Comfey (079/196)Colress's Experiment (205/196)Lost Vacuum (217/196)

The obvious payoff card from Lost Origin is Mirage Gate, which often will be used to power up a Giratina VSTAR.

Mirage Gate (163/196)

However, Sableye LOR is another payoff card which can fit right into a preexisting Giratina VSTAR deck thanks to using Psychic Energy. One of the main ways players will try and position themselves well against Giratina VSTAR will be to use single Prize decks, like Regigigas or Radiant Charizard, and Sableye is a solid answer against them. Sableye LOR is very reminiscent of Blacephalon CEC, a card which was very popular against single prize decks.

Blacephalon (104/236)

Sableye is also very useful against other matchups. You can knock out a supporting Bibarel on the bench or use it to attack several multi-Prize Pokemon, putting them all in range of a one-hit KO. Sableye also lets you finish off knockouts on Pokemon which have taken a hit from Giratina VSTAR. However, the cost of Sableye’s attack is very steep. Getting 10 cards into the lost zone is no easy feat and because of that, I can only see Sableye being used as a late game option and difficult to build a whole deck around it. Even so, the attack is still strong and versatile, and I would expect Sableye LOR to see play in lost zone decks.


Header - 3. Spiritomb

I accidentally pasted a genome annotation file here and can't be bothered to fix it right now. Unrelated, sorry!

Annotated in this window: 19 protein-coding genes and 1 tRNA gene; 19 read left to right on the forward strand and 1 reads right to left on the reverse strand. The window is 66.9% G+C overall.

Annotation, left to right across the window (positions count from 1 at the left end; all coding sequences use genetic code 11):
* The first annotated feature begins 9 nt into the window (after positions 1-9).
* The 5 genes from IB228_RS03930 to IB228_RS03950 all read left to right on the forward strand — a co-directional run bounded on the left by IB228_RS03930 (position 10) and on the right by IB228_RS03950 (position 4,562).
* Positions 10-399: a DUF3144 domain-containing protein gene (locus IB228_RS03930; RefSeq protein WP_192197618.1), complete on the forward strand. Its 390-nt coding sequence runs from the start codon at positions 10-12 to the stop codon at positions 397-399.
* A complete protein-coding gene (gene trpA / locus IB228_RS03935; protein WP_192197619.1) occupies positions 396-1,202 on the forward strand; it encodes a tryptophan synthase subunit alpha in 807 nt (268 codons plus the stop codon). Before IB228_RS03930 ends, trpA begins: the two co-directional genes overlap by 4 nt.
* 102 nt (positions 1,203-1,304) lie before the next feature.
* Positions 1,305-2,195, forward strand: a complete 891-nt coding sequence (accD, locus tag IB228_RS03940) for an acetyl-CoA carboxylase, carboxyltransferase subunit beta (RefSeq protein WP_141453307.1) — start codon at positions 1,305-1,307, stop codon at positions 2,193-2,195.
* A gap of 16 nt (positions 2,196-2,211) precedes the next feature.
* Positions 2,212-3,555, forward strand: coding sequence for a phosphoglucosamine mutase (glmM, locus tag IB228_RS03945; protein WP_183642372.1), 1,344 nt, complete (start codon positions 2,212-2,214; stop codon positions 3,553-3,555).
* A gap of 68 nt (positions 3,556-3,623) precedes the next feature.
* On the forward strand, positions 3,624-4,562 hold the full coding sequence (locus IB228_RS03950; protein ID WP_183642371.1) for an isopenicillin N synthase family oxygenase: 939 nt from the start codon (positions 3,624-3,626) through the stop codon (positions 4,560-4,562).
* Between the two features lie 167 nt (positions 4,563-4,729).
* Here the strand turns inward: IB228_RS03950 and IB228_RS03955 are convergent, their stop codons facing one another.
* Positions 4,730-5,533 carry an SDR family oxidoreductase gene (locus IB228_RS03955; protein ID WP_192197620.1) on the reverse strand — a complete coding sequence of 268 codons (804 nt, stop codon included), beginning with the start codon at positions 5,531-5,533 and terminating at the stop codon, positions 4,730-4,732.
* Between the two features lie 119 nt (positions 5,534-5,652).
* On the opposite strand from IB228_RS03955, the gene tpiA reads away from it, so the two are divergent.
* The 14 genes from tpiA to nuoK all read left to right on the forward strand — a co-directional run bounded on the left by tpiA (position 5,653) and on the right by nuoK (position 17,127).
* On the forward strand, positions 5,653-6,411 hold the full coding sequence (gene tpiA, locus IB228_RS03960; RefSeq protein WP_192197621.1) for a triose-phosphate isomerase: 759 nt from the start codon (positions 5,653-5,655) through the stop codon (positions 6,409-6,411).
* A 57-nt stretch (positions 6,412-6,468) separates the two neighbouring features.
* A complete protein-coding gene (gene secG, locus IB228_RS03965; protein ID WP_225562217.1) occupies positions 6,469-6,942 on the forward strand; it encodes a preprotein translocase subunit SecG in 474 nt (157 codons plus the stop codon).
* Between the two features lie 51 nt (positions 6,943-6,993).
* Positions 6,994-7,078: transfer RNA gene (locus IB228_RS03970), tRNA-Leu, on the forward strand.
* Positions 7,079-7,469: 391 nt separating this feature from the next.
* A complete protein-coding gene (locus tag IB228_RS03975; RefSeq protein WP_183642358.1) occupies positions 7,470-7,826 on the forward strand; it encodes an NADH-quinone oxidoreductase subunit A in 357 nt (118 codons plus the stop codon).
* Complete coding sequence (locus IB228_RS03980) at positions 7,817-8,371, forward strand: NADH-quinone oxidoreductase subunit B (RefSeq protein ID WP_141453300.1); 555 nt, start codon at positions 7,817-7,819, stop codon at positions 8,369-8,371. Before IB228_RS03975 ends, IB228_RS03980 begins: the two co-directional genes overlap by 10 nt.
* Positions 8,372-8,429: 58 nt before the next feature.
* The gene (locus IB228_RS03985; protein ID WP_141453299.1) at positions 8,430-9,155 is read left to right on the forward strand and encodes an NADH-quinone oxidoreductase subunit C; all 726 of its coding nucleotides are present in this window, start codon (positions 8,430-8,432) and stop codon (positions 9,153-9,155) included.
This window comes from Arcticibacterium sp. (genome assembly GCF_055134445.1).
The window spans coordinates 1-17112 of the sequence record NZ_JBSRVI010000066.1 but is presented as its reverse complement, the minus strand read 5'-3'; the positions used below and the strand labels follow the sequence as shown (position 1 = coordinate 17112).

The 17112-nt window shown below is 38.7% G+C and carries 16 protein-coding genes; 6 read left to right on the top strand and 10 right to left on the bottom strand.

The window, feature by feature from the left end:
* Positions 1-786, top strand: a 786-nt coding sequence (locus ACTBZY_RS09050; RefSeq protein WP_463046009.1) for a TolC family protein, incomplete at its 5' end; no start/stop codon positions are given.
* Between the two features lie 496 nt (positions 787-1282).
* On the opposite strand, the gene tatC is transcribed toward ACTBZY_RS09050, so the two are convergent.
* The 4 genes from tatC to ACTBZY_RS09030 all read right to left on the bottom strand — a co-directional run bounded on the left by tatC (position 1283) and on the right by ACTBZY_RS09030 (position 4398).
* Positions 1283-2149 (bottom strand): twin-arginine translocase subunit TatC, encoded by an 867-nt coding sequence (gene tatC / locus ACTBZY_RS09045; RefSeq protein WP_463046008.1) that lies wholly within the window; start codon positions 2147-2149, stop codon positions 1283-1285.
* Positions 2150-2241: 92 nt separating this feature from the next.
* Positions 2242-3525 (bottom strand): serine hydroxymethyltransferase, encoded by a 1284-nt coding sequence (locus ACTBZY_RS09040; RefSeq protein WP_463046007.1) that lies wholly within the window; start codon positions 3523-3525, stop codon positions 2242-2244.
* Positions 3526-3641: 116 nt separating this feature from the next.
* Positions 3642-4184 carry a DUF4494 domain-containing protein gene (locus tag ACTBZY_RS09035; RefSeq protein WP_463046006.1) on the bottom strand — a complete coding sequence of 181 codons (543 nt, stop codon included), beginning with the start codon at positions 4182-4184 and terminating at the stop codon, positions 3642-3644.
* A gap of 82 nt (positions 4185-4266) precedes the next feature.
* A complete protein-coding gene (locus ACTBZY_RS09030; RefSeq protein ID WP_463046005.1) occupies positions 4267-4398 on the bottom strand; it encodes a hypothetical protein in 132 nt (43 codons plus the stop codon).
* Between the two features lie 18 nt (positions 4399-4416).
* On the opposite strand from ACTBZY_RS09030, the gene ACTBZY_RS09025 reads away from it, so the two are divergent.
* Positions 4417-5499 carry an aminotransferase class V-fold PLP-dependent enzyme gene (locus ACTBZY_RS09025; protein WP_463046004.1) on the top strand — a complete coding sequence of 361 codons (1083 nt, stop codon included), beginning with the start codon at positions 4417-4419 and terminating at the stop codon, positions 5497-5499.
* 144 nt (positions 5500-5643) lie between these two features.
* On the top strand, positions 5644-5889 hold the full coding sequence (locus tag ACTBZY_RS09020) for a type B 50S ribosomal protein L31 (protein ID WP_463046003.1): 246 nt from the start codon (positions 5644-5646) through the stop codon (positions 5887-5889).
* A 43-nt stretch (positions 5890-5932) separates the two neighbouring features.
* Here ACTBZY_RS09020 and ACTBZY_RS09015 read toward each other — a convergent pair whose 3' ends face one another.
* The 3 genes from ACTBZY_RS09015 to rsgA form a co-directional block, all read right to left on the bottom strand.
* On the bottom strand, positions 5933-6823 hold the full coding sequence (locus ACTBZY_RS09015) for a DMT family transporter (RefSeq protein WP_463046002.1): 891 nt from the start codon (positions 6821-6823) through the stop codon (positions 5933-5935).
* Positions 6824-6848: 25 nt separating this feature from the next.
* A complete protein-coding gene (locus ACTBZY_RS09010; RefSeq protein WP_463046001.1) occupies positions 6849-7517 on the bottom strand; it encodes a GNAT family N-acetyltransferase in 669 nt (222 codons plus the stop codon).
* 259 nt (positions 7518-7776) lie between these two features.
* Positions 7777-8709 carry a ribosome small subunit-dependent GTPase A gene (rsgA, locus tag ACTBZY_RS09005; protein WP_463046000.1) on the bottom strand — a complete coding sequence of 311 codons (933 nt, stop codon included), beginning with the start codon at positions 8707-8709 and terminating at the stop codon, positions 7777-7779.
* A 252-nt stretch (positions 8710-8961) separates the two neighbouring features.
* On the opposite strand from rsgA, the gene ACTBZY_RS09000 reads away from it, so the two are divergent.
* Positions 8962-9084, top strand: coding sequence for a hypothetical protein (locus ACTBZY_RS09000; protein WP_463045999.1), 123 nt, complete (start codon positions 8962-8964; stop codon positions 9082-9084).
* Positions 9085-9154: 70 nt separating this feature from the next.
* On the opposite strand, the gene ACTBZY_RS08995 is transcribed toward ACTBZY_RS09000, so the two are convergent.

Spiritomb (TG09/TG30)

We have a lot of options for setup decks right now, with Cynthia’s Ambition, Snorlax VIV and Mew CEL being some of the best ones.

Cynthia's Ambition (178/172)Snorlax (131/185)Mew (011/025)

However, Spiritomb presents a new and interesting one. Cursed Message lets you search your deck for any card when Spiritomb is knocked out by damage from an attack, which is incredible for any setup or control deck. If Spiritomb ends up being good enough, I could see decks playing four Spiritomb to let them get knocked out in the early game, which would set up your hand. However, Snorlax VIV is currently incredibly powerful, and its ability is used at the end of your turn, not just when it gets knocked out. If you are trying to use Spiritomb, your opponent can always just gust around it to knock out a different Pokemon or try and knock out the Spiritomb in a way that isn’t through an attack, and thus not triggering the ability. The outcome of Snorlax’s ability is also stronger than Spiritomb’s, drawing a large number of cards is often a lot stronger than searching out any card, as usually setup decks require multiple cards to function properly. I think that Snorlax is currently just better than Spiritomb, but I wouldn’t sleep on Spiritomb, especially when rotation occurs and we lose Snorlax VIV.


Header - 2. Fantina

Fantina (206/196)